5 Things You Need to Know About M2 Pro and M2 Max
Apple this week expanded its lineup of Apple silicon chips with the new M2 Pro and M2 Max processors, building on the M2 chip announced in June. The new lineup of M2 chips represents the second generation of Apple silicon that can now now be found in the latest Macs.
The M2 Pro and M2 Max are noteworthy upgrades over the M1 Pro and M1 Max, bringing more performance, battery life, and capabilities to professional users. Below, we've listed five of the most important details you need to know about Apple's latest Mac chips.
- A Lot of Memory Bandwidth: The new M2 Pro and M2 Max chips feature the same memory bandwidth as their respective predecessor, which is some of the highest in the industry. Like the M1 Pro, the M2 Pro chip supports up to 200GB/s of memory bandwidth, while the M2 Max supports 400GB/s of memory bandwidth like the M1 Max.
- Even Longer Battery Life: The M1 Pro and M1 Max have two high-efficiency cores, whereas the M2 Pro and M2 Max both feature four efficiency cores, allowing the new Macs to tackle heavy workloads using less energy, thereby conserving battery life.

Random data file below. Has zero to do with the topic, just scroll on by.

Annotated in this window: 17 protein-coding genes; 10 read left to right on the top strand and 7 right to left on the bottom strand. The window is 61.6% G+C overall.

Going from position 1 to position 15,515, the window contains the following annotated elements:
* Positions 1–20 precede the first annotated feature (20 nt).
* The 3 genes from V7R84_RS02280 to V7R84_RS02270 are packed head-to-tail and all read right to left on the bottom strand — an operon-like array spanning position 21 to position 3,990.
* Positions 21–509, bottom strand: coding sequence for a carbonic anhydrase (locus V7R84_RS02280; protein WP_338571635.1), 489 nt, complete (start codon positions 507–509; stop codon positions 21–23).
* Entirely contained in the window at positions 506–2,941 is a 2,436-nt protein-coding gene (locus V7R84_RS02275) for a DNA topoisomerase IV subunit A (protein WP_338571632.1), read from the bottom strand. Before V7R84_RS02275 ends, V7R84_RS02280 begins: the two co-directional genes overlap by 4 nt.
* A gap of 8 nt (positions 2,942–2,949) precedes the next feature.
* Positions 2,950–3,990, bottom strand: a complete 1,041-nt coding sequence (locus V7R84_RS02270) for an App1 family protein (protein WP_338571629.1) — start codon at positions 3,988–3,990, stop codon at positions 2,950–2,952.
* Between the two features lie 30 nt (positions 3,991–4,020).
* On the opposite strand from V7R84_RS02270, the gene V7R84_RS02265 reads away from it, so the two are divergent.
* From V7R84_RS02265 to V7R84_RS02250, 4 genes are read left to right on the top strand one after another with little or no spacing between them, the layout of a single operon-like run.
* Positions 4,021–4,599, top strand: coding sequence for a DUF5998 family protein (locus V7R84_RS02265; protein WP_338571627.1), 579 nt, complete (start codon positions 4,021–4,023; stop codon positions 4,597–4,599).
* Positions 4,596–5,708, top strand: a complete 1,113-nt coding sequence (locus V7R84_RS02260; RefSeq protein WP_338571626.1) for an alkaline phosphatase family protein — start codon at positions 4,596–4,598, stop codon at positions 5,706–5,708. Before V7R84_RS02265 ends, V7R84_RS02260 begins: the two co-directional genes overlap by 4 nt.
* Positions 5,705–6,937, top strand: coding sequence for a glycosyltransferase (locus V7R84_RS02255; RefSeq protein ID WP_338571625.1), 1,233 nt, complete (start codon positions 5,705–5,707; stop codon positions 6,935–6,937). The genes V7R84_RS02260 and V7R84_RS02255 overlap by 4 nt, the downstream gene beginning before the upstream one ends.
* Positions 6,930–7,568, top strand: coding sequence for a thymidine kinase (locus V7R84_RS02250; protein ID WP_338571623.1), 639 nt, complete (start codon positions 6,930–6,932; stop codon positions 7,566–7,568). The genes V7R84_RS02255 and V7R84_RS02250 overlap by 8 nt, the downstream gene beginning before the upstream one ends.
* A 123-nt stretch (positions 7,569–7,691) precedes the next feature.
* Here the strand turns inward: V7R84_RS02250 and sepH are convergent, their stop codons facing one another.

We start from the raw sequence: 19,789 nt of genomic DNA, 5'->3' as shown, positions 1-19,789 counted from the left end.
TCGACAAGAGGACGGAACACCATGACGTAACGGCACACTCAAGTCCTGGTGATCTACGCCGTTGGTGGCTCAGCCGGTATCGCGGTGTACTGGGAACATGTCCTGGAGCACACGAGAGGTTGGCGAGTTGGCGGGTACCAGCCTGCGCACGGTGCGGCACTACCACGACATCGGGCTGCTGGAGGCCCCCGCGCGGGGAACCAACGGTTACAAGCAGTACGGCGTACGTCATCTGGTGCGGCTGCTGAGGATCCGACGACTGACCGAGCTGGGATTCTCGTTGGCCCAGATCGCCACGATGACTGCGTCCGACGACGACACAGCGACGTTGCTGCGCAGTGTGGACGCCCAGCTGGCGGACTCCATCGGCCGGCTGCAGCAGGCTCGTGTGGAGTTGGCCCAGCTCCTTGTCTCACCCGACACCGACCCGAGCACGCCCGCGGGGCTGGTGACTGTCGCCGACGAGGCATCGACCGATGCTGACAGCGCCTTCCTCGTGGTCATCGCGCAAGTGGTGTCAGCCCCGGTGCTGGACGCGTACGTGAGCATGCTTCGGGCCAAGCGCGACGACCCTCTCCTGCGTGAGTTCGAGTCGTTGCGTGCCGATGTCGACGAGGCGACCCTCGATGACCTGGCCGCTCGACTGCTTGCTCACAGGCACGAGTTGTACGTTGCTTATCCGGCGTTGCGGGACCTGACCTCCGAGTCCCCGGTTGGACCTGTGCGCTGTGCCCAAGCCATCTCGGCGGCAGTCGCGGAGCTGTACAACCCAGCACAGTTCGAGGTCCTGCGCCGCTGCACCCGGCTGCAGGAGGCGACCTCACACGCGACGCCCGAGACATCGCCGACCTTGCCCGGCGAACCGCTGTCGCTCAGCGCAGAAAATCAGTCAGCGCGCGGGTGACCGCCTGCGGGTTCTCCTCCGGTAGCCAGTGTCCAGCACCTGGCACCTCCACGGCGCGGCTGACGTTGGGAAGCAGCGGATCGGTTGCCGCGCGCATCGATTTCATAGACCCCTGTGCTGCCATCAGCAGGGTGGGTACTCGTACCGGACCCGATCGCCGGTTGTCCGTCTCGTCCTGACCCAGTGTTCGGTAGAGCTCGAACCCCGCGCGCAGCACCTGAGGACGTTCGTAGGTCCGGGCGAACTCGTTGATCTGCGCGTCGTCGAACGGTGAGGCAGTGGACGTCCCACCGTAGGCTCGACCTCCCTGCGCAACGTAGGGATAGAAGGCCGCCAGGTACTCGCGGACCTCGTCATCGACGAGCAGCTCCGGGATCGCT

- Tons More Transistors: Thanks to the use of second-generation 5nm process technology, the M2 Pro has 40 billion transistors, which is 20% more than the M1 Pro. With M2 Max, the jump is even bigger – its 67 billion transistors is 10 billion more than the number used in the M1 Max.
- Highest Unified Memory Yet in a MacBook Pro: 14-inch and 16-inch MacBook Pros configured with the high-end M2 Max processor now support up to 96GB of unified memory. The 96GB of memory option is an additional $800, on top of the $200 extra for the higher-end variant of the M2 Max chip.
- Connect Even More Displays: 14-inch and 16-inch MacBook Pros and Mac mini models configured with M2 Pro support up to two external displays. M2 Pro supports two 6K displays over Thunderbolt, or one 6K display at 60Hz over Thunderbolt and one 4K display at 144Hz over HDMI. MacBook Pro models with M2 Max support up to four displays: three displays with 6K resolution at 60Hz over Thunderbolt and one more 4K display at 144Hz over HDMI. M2 Max also supports two 6K displays at 60Hz over Thunderbolt, and one 8K display at 60Hz or one 4K display at 240Hz over HDMI.
The new 14-inch and 16-inch MacBook Pro can be configured with both M2 Pro and M2 Max, while the updated Mac mini can be configured with either M2 or M2 Pro. Both the new MacBook Pro and Mac mini are available for pre-order on Apple's website and will begin arriving to customers on Tuesday, January 24.